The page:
Jersey Shore Season Three Reunion

The third season reunion of Jersey Shore was pretty weak sauce. Filled with mostly boring rehashes of things that were annoying the first time around, there were only a few highlights to mention. Time for bullet points!

*Mike likes to put the girls he brings back to the house in his clothes so they’re easier to remove.

*Snooki does not look good. Way too orange. She also says whatever was between her and Vinny is dead. Vinny does not agree.

*JWOWW says she should have dumped Tom when she cheated on him with Pauly. She’s still with Roger. She looks fantastic.

*Ronnie has a good point: Sammi was happy when Mike told her that the note was real in season 2, but mad when he told the truth about Sammi and Arvin.

*Ronnie and Sammi are still broken up. Neither of them are saying they’ll never get back together.

That’s about it. I noticed two things about this reunion. Actually, the missus pointed out the first one: the laughter and crowd noise sounded really canned. Second, they should just have Pauly host these things as the woman who does is charmless and just keeps asking the same question in different forms over and over again. I’m glad the season’s over. I need a break. What’s that? Real Housewives Of New York is kicking off at the same time soon? Oi.

Blogging Big Bang Theory Season 4 “The Zarnecki Incursion”

I’ve missed Big Bang Theory lately thanks to a mix of reruns and errands keeping us away from the house. This seems like a really strange TV season in that new episodes have been very scattershot ever since Thanksgiving. Anyway, I had fun with tonight’s episode which was split between Sheldon dealing with a hacker who stole all of his in-game World Of Warcraft stuff and Penny dealing with seeing Leonard and Priya together. The episode kicks off with Leonard returning home to see Sheldon in hysterics talking to a police officer about something being stolen. It soon comes to light that it was his WoW account that got hacked and everything he had spent 3000 amassing was now gone. The cop leaves because, well, that’s not what cops do and Sheldon’s left waiting for his friends to get done with baths and other activities to come over and help him figure out what’s going on.

Sheldon really got to shine in this episode as everything was all about him, but without his friends getting annoyed with him, something that rarely happens. They’re all on his side, trying to figure out what’s going on. Penny even brings Sheldon a day-old cheesecake to help ease the pain. She passes Priya on her way back to her place where she soon finds herself complaining to Amy and Bernadette about having Priya’s relationship with Leonard rubbed in her face over spiked ice cream. There’s a great moment where Penny offers Amy Khalua on her ice cream and remembers her mom telling her about peer pressure. She agrees to the taste and announces she’s drunk after one bite. Mayim Bialik is such a perfect fit in this show now that they’ve established her as friends with Bernadette and Penny. Bernadette and Amy decided to be mean towards Priya partly because they’re friends with Penny and partly because it’s what primates do.Back in the boys’ apartment, the guys are assembled to help Sheldon get his WoW gear back. Raj offers to let his lady character have sex with someone to get information about who the thief is. Priya’s none too pleased to be waiting for her boyfriend to play a game with his friends and takes off.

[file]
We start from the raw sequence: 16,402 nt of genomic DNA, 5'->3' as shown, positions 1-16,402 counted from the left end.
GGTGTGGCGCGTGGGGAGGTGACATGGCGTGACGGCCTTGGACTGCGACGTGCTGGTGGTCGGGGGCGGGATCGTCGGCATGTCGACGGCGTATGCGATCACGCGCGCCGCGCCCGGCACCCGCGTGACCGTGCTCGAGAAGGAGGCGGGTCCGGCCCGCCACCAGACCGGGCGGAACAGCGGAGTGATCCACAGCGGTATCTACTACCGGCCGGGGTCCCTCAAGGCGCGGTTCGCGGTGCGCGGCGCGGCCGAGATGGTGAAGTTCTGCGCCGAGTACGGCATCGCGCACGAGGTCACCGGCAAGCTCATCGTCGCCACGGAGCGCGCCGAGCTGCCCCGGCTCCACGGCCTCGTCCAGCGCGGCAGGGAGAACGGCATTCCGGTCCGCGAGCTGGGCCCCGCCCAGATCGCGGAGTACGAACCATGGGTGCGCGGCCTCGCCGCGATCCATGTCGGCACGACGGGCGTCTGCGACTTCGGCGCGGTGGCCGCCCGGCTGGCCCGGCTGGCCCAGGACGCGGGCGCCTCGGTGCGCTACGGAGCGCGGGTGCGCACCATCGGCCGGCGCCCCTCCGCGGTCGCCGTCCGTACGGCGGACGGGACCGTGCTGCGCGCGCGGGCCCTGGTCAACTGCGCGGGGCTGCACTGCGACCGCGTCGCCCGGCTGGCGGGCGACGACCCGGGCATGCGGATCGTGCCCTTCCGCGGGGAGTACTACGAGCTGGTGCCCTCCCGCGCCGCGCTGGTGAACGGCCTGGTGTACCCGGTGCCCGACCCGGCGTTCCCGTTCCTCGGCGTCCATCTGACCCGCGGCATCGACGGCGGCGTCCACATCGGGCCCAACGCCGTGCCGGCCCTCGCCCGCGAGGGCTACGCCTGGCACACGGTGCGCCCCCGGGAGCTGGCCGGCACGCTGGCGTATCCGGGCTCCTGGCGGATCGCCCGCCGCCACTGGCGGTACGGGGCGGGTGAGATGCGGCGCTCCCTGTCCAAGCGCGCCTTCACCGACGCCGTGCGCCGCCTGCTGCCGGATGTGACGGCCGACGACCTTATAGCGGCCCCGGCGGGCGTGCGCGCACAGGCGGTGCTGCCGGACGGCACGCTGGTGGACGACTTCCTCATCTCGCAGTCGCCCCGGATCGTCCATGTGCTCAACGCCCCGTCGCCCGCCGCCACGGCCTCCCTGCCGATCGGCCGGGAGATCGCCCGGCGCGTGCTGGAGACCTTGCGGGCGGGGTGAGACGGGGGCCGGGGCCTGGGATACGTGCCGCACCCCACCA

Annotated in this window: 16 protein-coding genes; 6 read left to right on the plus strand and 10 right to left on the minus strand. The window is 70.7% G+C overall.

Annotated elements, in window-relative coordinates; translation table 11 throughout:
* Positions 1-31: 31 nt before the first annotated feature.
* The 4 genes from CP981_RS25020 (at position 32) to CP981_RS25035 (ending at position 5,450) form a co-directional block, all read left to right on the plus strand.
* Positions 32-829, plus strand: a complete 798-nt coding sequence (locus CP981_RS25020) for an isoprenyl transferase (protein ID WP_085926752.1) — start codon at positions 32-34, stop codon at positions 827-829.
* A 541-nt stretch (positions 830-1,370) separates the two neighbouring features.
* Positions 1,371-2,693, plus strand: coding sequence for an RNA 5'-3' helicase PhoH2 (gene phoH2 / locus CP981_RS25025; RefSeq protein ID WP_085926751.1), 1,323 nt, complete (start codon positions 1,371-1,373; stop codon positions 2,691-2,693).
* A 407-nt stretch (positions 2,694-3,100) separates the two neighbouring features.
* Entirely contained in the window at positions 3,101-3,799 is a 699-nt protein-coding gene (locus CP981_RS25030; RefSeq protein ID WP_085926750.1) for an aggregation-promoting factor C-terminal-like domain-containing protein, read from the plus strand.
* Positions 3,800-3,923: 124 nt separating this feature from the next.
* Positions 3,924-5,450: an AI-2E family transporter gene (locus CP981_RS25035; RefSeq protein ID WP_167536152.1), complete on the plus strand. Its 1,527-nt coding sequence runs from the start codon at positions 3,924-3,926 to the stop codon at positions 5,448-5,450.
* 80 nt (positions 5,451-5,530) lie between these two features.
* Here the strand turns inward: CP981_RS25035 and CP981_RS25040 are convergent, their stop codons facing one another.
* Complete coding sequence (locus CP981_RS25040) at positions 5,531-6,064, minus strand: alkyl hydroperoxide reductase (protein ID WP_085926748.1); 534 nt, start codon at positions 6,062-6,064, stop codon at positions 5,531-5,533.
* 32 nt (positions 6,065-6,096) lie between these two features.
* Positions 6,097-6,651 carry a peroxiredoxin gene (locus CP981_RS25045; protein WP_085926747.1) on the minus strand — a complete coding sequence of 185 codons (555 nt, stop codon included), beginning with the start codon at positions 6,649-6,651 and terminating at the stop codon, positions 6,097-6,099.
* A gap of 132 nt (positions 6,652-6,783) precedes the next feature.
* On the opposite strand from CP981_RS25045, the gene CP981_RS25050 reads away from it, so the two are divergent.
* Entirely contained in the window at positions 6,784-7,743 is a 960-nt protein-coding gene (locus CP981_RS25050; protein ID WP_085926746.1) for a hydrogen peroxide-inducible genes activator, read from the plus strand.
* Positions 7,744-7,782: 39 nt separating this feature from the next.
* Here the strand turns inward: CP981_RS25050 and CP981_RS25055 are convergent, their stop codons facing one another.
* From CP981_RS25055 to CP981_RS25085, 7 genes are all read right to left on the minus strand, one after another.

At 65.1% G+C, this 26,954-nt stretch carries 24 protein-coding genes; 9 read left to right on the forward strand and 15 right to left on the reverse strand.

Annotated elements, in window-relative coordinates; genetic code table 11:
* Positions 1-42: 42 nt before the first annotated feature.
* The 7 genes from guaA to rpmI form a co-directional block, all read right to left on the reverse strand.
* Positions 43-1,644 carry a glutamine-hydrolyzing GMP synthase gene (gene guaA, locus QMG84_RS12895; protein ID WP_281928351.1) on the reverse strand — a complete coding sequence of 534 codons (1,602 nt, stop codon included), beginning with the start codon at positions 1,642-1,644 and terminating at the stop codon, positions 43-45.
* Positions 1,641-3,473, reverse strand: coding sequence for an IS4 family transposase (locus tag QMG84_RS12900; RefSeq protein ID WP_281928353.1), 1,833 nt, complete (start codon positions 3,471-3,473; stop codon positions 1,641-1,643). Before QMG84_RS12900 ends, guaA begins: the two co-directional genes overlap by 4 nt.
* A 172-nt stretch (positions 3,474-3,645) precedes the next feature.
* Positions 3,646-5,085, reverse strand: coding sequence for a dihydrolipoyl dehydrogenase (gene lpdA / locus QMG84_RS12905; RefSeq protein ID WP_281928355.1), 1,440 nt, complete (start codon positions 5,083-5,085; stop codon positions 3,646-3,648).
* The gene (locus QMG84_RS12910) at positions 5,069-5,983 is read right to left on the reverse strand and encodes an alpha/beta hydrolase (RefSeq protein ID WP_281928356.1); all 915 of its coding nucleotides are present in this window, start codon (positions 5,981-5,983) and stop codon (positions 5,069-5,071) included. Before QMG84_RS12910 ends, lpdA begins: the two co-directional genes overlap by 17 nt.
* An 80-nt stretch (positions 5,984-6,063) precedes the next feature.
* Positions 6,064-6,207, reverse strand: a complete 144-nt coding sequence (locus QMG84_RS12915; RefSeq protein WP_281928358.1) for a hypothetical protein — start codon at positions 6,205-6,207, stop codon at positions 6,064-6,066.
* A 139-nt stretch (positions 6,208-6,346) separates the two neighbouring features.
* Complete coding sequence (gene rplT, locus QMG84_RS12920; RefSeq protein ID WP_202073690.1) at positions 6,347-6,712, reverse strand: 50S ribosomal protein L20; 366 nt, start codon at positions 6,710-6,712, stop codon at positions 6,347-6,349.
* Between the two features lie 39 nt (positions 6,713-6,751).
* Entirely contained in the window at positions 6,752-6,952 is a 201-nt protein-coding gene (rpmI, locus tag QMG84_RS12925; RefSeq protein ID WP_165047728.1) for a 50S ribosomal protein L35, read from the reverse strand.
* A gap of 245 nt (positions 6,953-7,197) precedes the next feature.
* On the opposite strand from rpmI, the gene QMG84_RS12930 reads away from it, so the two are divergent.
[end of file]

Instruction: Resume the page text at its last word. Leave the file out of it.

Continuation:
Next, the boys head to confront Todd Zarnecki after Howard discovers his true identity (and after they stop  by his house to watch Wheel Of Fortune with his mom, though she’s not in the room, of course). They drive down, rocking out to a quest music CD Raj put together, hit traffic and finally get to his house. Sheldon even brought a Bat’leth which I’m ashamed to say I knew right away, though thankfully didn’t know how to spell correctly. Todd’s kind of a giant nerd who refuses to give Sheldon his stuff back and swipes the Klingon weapon, closes the door and the guys are back in the car. Leonard’s car breaks down, so they call Penny to come get them (he lied to Priya and told her he was working late). Penny first notes that Leonard’s lying to his girlfriend and then heads back to Todd’s house, kicks the giant in the junk and makes him swear to give Sheldon his stuff back.

All in all, the episode isn’t really important in the greater sense of the show as an overall story, but it was still really funny and balanced the stories and characters well together, no small feat considering this episode had nine important characters all with their own jokes and beats. Well done all around.

FAVORITE MOMENTS/QUOTES